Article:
Imagine someone just handed you a glass of ice-cold water. You can barely wait for that first cool, refreshing mouthful. But as you raise the glass to your lips, you see this same person turn away and hold a tiny vial over his neighbour’s drink. As you watch, frozen in time, a single droplet splashes into the liquid below. How do you react? Still ready to down your own glass of aqua?

Doubt is to suspicion as confidence is to certainty. Once a truth is called into question, the pressure is on. Your brain spins into risk analysis mode, conflicting processes start doubling up and logic flies out of reach. Why? Because the most primitive part of the brain (the amygdala) processes sensory input from your base emotions, eg. fear, anger. This triggers the hormones required for immediate action (ie. fight or flight).

Alongside your survival response, reasoning kicks off in another part of the brain. The more advanced neocortex is both intelligent and analytical, with the ability to interpret nuance and make trade-offs. Unfortunately, this reasoning process works more slowly, so even though both processes operate in parallel, the neocortex often runs into trouble contradicting the amygdala.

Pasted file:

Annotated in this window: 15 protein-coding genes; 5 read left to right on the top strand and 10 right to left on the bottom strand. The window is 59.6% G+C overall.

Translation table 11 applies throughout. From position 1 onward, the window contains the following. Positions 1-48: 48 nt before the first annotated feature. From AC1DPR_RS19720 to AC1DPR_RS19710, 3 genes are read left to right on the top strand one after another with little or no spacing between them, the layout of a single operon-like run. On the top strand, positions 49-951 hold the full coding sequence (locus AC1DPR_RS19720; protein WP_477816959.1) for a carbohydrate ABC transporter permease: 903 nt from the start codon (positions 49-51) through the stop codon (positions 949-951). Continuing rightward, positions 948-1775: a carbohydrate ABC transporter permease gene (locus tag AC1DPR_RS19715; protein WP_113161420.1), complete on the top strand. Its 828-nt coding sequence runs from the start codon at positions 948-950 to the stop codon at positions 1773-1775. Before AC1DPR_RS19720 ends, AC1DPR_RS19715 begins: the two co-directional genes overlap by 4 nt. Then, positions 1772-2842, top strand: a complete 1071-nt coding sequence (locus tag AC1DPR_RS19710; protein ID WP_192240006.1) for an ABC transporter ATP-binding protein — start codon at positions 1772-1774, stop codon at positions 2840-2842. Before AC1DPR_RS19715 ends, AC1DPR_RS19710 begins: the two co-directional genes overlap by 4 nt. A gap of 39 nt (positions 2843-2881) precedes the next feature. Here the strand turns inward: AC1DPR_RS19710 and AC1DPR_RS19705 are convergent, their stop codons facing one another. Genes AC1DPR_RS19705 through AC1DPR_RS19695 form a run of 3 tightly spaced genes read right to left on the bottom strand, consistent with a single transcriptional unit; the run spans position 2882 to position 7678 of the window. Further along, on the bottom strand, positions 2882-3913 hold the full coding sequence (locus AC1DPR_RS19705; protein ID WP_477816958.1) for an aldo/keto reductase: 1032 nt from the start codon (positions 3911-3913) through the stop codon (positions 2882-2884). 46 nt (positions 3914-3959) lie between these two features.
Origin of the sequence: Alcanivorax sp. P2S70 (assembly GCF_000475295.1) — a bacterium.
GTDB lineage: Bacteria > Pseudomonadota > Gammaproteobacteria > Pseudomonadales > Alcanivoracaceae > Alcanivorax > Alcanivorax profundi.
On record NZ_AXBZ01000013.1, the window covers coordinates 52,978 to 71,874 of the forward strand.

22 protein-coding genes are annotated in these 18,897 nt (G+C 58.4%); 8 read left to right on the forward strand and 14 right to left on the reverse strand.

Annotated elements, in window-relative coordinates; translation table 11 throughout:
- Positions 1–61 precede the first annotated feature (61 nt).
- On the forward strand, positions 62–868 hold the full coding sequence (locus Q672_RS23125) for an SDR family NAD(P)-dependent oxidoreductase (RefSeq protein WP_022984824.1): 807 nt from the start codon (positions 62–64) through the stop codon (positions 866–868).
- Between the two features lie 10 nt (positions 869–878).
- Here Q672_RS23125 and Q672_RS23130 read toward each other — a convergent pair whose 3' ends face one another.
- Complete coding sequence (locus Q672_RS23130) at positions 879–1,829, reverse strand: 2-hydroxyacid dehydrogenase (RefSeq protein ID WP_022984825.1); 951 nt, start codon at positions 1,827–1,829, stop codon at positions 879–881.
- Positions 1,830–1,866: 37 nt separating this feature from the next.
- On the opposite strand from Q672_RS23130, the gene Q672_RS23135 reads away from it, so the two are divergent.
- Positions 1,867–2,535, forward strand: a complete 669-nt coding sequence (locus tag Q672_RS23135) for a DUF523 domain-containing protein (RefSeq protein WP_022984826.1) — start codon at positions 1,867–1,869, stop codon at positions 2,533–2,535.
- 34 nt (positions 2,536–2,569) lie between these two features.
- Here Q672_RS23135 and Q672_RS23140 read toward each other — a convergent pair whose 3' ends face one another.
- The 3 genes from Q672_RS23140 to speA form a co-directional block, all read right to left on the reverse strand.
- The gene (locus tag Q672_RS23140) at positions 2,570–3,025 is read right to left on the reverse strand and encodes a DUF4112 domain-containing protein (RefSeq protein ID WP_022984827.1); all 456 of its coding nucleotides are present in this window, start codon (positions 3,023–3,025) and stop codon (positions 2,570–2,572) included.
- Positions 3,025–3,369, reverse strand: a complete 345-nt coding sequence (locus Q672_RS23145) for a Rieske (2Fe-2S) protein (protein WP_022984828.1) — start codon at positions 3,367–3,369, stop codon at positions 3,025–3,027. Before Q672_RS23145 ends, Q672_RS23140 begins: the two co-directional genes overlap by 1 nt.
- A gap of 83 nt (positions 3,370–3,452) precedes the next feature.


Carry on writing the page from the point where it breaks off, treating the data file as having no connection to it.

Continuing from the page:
Every human has experienced this conflict of brain processes. It’s usually described as a battle between your gut instinct (feeling) and your rational mind (thinking). Some refer to it as “torn”, others talk of a “dilemma” or “quandary” and occasionally people explain they’re “in two minds” or “sitting on the fence”!

Back to that glass of water…any decision to drink in such circumstances is either born of desperation – or inspired by blind trust!

Trust has been defined as “confident reliance on another when you find yourself in a position of vulnerability”. Although Robert Hurley’s HBR article on trust is based on research from twenty years ago, it contains an excellent model explaining the factors at play in a troublesome decision.

At a roundtable with a group of business executives last week, one leader commented that life would be easier if you knew how to spot toxicity before it spreads! The good news is that every poison leaves trace evidence. Toxic behaviour is no different…think situational pointers, relationship indicators and organisational conflict. Toxicity always leaves a mark even if the clues get overlooked in the beginning. Given time, these behavioural whispers shape into a narrative! And because less emotional involvement allows bystanders to detect the forest over the trees, this negative trajectory may be visible to onlookers before it’s noticeable to insiders.

It can be difficult to spot details when things are moving quickly and the pace of change has sped up considerably in the last few years. In fact, world-renowned futurist Ray Kurzweil estimates the rate of change accelerates every decade! ChatGPT recently began offering everyone human-like conversations with a chatbot, driven by AI technology. The poison chalice of happiness at work lies somewhere between desperation and blind trust, so if you still prefer human help to detoxify your people, teamwork and culture, let’s chat.